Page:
These days I'm inclined to help others, as I can.  But I come first.  I have to come first.  And this journey of self exploration has taken so much out of me that I don't have much left for helping others.  That's just the way it is.  Will it always be that way?  I dunno.  I'm not sure just how far I've come in the past four years.  But I've come far enough to start talking about it.

Grace and Peace to you.


Monday, May 28, 2018

Memorial Day

I was 28 years old when I met Joel.  I remember our first meeting well.  I was walking home from the bus stop early one morning, after working a graveyard shift.  

 On top of living in a difficult period of my life, graveyard shift did not suit me. Not only was I physically tired, but I was weary with life. It is sad that a young man such as I was could be so weary. As I neared the house where I rented a room, Joel approached me.  He was a tired and obviously homeless man. I could see in his eyes that he knew hardship. He smelled.  Bad.  Life had not been kind to Joel. It is a look you recognize when you've been there yourself.  Yet there was a gentleness about him, and a friendliness that sparked something within me.
 He held out his hand and in it was some coins.  He counted them out for me. Then he put his other hand on my shoulder, looked me in the eye with all the seriousness any man ever possessed, and said: "If I had another 38 cents I could walk over to yonder store (he gestured) and buy me a bottle of wine." I was in no position to be giving money away.  I was counting my own spare change just to get by.  But here stood in front of me a good man who had been through hell.  This much I already knew about him, just by looking in his eyes.  Without saying a word I reached in my pocket where I had two quarters and I gave them to him, and then without speaking I started to walk on my way.  "Wait...", he said.  I had given him more than he needed and he wanted to give me the difference.  I didn't want further interaction so I told him to keep the change and walked on.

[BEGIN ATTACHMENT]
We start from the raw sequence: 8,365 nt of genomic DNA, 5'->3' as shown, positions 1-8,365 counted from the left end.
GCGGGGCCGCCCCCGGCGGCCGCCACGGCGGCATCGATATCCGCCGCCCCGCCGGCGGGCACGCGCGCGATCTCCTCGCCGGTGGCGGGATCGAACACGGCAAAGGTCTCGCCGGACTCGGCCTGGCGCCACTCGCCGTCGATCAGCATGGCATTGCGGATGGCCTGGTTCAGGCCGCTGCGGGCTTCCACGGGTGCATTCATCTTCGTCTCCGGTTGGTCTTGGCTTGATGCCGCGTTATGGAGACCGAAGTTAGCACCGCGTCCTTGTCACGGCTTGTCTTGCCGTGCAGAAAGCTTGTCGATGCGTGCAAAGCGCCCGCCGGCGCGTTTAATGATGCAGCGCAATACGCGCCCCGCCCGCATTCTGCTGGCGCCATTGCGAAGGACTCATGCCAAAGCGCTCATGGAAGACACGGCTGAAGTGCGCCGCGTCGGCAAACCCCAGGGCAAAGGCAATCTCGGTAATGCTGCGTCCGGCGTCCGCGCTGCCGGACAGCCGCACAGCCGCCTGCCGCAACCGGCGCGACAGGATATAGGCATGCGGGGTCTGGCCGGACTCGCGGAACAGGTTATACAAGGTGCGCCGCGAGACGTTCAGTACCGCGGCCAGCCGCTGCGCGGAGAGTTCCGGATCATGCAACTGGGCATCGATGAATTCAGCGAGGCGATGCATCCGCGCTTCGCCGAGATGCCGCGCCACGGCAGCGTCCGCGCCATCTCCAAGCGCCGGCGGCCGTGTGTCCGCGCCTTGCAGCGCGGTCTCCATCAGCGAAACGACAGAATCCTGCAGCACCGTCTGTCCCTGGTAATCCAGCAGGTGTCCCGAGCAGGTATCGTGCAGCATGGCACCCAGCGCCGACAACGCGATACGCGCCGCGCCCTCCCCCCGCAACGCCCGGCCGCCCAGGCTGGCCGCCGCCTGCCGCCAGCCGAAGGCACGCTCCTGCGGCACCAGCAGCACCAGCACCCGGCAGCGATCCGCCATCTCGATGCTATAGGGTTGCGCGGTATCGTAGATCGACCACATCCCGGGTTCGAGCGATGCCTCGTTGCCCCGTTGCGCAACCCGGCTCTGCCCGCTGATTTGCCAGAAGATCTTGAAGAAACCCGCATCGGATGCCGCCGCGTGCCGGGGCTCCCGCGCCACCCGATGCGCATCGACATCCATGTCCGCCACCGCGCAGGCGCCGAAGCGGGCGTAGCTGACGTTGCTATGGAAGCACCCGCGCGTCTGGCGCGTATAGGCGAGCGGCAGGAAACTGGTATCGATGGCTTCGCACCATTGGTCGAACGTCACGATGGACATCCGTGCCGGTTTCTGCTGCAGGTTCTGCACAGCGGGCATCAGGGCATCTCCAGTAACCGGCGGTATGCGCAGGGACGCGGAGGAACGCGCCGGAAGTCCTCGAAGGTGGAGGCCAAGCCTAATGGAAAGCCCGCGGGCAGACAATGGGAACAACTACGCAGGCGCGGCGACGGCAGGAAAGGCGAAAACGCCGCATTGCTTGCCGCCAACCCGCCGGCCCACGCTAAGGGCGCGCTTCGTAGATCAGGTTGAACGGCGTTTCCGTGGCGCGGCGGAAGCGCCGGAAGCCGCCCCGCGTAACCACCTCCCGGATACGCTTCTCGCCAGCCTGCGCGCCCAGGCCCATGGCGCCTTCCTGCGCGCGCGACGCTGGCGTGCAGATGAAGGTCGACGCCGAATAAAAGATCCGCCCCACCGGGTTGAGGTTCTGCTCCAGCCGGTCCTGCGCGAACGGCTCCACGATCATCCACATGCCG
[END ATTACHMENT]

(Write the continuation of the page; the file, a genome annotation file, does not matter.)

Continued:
I didn't think anything more of it until I saw him again a couple weeks later as I was once again walking home from the bus stop after a graveyard shift.  He approached me with a smile and greeted me as if we had been lifelong friends.  He reached into his pocket, counted out 12 cents, then handed it to me.  It was the difference between what he needed and what I gave him the last time we met.  He seemed so proud to be able to repay me!  I don't know if I was already in a better mood this time, or if his joy spread to me, but this time I smiled back and talked with him.  He told me his name.  He told me he lived in so-and-so's shed behind their house several blocks over, but don't tell anyone cuz if the neighbors found out he'd have to find somewhere else.  His cheerfulness uplifted me, but when I ran out of things to say I started back on my way home.